Structural Changes After VP Shunt
We had been diligently working with Jess, talking to her all the time, working with her on reaching and crawling, and working on visual stimulation.
One of the things we were told was to use a lot of high contrast toys and pictures. We got some black and white toys to help with stimulation. The pumpkin in this picture was one of the things we used because of the simple design but sharp contrast of the black eyes, nose, and mouth. As you can see, she was making progress on her mobility, and had decided to check out the grass.
As I mentioned in a previous post, when our pediatrician let us look at the images of Jessica’s CT of her brain, her occipital lobes were all but non-existent. On the left side of her brain, the occipital lobe was not there, and also a finger shaped fluid filled area went forward from the occipital lobe on into a deeper area of her brain, potentially affecting her speech and language processing. On the right side of her brain, a large part of the occipital lobe was gone, but not as much as on the left.
When we had our follow-up CT, the results were unexpected to say the least. We really didn’t expect any significant change in the appearance of the cysts (that’s what they called the fluid filled areas). We were originally told that the areas were fluid filled because something had to fill up the empty space where the brain hadn’t developed.
But this is what we saw instead. On the right side, it appeared that most of the brain tissue was actually there. On the left, the size of the cysts was noticeably smaller. Even though this image is probably shocking for those who haven’t seen it before, it was such an incredible boost of hope and encouragement for us. What it meant was, there had been enough pressure in there to compress brain tissue. When the shunt was put in and the pressure was relieved, some of the tissue was able to decompress. Of course, we knew that tissue was most likely damaged, but at least it was there. On the left side, where there was still a fluid filled cyst, that meant the tissue missing there either atrophied before the shunt was put in, or it was never there to begin with. This is something we will never know and it doesn’t matter.
One thing we were taught was to watch for signs of shunt malfunction. The most common problem with shunts is that they can get blocked up, break or come apart. About 40 percent of shunts will fail and need changing (or revision) within one year, 60 percent within five years and 80-85 percent within 10 years.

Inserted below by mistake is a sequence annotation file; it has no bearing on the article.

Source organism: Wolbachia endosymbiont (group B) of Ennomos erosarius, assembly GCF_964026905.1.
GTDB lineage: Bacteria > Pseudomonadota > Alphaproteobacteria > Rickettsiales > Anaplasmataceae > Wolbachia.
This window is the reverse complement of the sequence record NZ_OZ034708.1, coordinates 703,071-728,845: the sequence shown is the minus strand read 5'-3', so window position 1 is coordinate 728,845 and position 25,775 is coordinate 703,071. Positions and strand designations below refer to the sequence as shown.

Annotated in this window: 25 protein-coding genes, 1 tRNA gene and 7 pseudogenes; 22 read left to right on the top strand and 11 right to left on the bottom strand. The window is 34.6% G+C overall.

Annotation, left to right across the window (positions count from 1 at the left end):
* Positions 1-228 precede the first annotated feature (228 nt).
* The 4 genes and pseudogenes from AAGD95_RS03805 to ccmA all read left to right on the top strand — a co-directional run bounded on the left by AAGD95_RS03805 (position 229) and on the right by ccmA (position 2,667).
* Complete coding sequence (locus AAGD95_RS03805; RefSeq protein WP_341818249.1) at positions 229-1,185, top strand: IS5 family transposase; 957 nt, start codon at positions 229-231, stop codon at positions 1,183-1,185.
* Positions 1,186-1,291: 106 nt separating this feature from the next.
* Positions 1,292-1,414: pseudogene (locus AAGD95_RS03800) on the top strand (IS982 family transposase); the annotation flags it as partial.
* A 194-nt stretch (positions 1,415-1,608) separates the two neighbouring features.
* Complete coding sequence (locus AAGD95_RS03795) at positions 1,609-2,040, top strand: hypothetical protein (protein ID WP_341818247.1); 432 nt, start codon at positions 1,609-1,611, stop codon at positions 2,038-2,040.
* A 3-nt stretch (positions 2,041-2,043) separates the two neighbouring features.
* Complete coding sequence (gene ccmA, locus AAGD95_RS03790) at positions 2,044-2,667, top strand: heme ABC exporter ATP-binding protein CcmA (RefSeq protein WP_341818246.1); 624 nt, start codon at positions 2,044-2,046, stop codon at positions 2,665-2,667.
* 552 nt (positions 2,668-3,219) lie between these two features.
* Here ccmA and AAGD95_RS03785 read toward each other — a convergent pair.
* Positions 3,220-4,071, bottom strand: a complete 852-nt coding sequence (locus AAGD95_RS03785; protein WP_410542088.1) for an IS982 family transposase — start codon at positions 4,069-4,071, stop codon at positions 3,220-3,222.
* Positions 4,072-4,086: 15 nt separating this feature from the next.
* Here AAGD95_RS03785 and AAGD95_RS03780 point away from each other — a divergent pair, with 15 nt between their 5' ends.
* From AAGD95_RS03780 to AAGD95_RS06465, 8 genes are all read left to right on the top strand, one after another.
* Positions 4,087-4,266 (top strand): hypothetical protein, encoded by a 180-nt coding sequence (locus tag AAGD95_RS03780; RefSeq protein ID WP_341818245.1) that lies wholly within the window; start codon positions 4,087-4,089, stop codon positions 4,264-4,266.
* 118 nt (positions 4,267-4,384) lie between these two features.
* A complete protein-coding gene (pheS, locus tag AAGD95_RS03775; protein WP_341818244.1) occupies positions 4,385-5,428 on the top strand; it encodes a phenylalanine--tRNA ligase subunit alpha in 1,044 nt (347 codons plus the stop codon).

Signs of hydrocephalus (or of shunt malfunction) in infants may include:
- Rapid head growth;
- Full or tense soft spot (fontanelle);
- Unusual irritability;
- Repeated vomiting;
- Crossed eyes;
- An inability to look up;
- Periods in which the baby stops breathing (called apnea);
- Difficulty swallowing;
- A hoarse or weak cry;
- Difficulty in keeping the infant awake; and
- Any worsening brain function.
Less common signs of a shunt problem include:
- Seizures (either the onset of new seizures or an increase in the frequency of existing seizures);
- A significant change in intellect, school performance or personality;
- Worsening arm or leg function
- Worsening speech or swallowing difficulties; and
- Changes in bowel or bladder function.
However, we were told that for Jessica, since she never really had any of those issues to begin with, she would probably not have typical symptoms of shunt malfunction. Oh, great… a total guessing game! From now on, a good reason to worry about every little potential change in anything and start wondering if could it be her shunt. For the most part, shunt malfunction = surgery for replacement.
What we did know was that the shunt was necessary. The pediatric ophthalmologist from Atlanta was right. And it most definitely helped and made a difference. The doctors agreed. But, memories of these dramatic changes faded over time. And there would come a time in the future when once again, the neurosurgeons would start doubting again whether or not there was enough extra pressure to pump any fluid out through the shunt. There were many visits to the clinic years later when the doctors would say they really didn’t know if that shunt did anything or not.
But we knew. We also knew that we would never give up, never stop trying, and never stop believing in her abilities and potential. We found our new normal. It was early intervention. It was physical therapy. It was occupational therapy. It was love and admiration and joy for all who met her and were lucky enough to spend time with her.
She was so much fun and a true blessing.
If you are new to Autism After School, Jess is an autistic and visually impaired young adult. I am telling our story to help other parents and professionals learn from our journey. My hope is to help others better prepare for experiences within the educational system and the transition to adulthood.